Parents blame other parents for school shootings, study finds
By Christen Smith
Students who were evacuated after a shooting at North Park Elementary School walk past well-wishers to be reunited with their waiting parents at a high school in San Bernardino, California, U.S. April 10, 2017. (Photo: Mario Anzuoni/ Reuters)
A recent study published this year found parents blame other parents for school shootings.
Researchers from the Universities of North Carolina, Ball State and Toledo randomly surveyed 600 parents regarding their attitudes toward school shootings and found nearly three quarters blame the incidents on inattentive parenting. Another 58 percent cited bullying and just over half agreed inadequate mental health services and easy access to guns played a role.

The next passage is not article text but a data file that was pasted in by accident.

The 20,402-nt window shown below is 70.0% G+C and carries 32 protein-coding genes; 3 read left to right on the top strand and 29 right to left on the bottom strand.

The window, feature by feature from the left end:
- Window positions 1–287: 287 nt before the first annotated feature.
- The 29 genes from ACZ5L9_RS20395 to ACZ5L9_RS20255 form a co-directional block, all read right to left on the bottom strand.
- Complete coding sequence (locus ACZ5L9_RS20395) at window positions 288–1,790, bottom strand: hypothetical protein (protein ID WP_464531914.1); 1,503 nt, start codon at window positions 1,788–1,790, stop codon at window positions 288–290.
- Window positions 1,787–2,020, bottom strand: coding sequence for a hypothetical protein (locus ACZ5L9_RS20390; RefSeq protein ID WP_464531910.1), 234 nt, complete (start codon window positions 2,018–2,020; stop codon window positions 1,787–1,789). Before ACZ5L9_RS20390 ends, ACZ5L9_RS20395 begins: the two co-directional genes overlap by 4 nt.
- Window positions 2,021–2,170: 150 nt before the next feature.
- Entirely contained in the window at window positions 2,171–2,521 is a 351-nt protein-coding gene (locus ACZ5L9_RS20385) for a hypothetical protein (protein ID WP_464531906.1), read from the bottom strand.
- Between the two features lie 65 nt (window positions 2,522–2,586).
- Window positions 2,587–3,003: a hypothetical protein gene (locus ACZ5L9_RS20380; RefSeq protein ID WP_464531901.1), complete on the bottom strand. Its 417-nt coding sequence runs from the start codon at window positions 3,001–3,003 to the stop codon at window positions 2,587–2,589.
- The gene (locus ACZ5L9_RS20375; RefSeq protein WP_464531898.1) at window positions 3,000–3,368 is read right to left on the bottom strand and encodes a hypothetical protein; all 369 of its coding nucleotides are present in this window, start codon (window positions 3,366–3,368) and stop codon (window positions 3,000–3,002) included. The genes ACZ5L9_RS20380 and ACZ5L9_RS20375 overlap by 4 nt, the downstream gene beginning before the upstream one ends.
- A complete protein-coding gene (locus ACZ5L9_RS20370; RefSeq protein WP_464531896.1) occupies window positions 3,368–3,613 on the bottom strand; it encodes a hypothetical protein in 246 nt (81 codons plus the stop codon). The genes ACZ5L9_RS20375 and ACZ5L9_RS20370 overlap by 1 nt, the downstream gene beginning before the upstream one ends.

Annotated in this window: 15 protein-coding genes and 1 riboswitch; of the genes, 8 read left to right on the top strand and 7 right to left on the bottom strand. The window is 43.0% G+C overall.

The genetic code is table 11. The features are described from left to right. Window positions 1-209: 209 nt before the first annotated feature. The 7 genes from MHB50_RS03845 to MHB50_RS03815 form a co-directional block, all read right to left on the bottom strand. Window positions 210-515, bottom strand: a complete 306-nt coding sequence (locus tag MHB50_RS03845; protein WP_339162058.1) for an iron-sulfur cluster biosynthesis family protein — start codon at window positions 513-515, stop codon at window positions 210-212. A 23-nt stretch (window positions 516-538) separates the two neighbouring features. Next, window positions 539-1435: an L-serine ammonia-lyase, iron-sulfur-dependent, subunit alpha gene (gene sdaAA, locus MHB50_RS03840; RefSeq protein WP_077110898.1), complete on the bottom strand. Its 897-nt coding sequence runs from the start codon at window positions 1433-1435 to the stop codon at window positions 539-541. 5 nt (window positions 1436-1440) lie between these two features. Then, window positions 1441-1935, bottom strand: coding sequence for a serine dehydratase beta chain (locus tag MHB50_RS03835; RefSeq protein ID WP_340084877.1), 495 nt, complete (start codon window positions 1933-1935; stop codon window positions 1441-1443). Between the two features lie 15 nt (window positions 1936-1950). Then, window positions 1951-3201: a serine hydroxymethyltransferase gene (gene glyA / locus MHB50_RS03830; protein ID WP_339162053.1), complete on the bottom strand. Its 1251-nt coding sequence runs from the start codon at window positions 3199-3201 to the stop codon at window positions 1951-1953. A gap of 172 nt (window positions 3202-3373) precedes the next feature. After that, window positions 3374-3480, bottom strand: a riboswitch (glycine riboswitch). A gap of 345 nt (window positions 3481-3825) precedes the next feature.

“Gun violence is a major issue among parents, who often have a limited grasp of potentially effective interventions to reduce such events,” Jagdish Khubchandani, an associate professor of health science at Ball State University and one of the study’s authors, told the Washington Free Beacon. “Some parents are quick to blame others for a shooting because they have no idea how to stop such incidents from happening. In fact, the study suggests that most parents have a limited knowledge of what works and what doesn’t in preventing these incidents.”
According to study results, published earlier this year in